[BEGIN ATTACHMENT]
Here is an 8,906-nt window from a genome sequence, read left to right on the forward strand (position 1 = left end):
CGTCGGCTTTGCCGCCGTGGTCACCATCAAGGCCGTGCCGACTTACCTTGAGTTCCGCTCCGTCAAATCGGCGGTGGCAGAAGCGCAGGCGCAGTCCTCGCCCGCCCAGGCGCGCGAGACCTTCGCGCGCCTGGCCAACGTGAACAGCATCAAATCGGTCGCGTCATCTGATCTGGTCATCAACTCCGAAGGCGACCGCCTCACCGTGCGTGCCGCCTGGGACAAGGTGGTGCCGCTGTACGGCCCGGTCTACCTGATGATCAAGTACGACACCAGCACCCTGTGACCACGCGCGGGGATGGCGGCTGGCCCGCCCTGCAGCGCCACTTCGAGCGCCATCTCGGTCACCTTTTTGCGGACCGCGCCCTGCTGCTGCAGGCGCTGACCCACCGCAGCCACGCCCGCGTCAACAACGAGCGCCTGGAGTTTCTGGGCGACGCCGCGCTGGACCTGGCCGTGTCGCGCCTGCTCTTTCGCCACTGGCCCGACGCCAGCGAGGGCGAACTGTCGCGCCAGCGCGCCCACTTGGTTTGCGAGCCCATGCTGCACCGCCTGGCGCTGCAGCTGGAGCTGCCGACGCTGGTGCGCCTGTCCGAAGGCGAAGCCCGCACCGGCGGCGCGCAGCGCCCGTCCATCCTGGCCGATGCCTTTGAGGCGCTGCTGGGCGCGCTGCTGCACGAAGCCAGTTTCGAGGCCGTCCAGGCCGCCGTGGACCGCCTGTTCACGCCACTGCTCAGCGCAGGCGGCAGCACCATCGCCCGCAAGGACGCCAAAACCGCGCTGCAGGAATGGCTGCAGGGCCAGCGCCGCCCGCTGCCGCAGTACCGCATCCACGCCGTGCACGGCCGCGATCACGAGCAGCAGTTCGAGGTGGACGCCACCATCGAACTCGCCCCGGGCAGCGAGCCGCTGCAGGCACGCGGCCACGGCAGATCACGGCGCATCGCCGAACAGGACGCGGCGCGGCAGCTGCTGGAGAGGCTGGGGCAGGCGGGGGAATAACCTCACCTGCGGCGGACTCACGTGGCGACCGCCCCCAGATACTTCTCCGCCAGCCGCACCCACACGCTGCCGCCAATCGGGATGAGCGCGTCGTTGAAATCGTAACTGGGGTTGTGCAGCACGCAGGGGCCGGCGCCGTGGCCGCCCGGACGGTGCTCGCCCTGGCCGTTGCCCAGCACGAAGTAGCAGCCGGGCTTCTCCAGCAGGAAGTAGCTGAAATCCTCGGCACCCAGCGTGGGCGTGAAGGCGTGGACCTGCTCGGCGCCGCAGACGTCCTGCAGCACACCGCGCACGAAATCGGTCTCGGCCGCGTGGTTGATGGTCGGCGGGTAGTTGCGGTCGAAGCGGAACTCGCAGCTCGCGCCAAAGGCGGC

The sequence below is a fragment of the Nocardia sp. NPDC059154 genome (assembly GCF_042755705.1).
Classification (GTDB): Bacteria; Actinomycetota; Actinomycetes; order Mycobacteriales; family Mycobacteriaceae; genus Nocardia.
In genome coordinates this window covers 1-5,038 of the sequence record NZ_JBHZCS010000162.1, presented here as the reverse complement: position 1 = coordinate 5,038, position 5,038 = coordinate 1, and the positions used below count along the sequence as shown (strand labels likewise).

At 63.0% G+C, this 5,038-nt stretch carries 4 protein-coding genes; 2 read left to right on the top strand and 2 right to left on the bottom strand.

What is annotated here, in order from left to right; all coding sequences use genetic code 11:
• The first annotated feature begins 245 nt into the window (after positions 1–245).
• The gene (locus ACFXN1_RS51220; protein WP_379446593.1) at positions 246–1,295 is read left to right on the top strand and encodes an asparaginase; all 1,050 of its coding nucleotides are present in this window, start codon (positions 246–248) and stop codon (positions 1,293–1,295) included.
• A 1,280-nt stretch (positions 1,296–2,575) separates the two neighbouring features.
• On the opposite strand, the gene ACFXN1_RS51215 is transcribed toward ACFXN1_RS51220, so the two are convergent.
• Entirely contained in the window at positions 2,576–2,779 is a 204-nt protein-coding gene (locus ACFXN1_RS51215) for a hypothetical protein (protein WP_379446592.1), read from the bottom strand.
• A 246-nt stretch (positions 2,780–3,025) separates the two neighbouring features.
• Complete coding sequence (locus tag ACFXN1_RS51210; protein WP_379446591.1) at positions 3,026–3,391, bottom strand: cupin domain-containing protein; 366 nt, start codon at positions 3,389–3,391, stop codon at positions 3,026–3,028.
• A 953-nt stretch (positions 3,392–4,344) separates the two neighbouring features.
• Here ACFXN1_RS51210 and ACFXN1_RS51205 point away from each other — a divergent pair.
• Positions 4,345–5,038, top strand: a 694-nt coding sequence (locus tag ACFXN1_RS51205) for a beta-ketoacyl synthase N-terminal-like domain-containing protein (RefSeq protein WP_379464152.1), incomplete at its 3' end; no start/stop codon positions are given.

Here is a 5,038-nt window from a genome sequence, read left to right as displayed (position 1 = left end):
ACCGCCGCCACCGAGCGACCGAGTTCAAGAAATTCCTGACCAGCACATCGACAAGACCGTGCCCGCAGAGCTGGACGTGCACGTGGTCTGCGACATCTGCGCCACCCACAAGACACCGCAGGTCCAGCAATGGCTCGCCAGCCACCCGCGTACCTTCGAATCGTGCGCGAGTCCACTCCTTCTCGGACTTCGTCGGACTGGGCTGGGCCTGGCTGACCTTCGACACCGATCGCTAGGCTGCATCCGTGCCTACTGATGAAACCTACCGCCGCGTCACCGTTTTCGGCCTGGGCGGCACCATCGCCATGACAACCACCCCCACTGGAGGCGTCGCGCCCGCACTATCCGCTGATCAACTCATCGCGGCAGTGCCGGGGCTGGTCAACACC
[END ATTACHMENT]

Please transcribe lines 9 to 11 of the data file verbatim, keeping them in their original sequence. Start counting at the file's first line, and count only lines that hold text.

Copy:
• The gene (locus ACFXN1_RS51220; protein WP_379446593.1) at positions 246–1,295 is read left to right on the top strand and encodes an asparaginase; all 1,050 of its coding nucleotides are present in this window, start codon (positions 246–248) and stop codon (positions 1,293–1,295) included.
• A 1,280-nt stretch (positions 1,296–2,575) separates the two neighbouring features.
• On the opposite strand, the gene ACFXN1_RS51215 is transcribed toward ACFXN1_RS51220, so the two are convergent.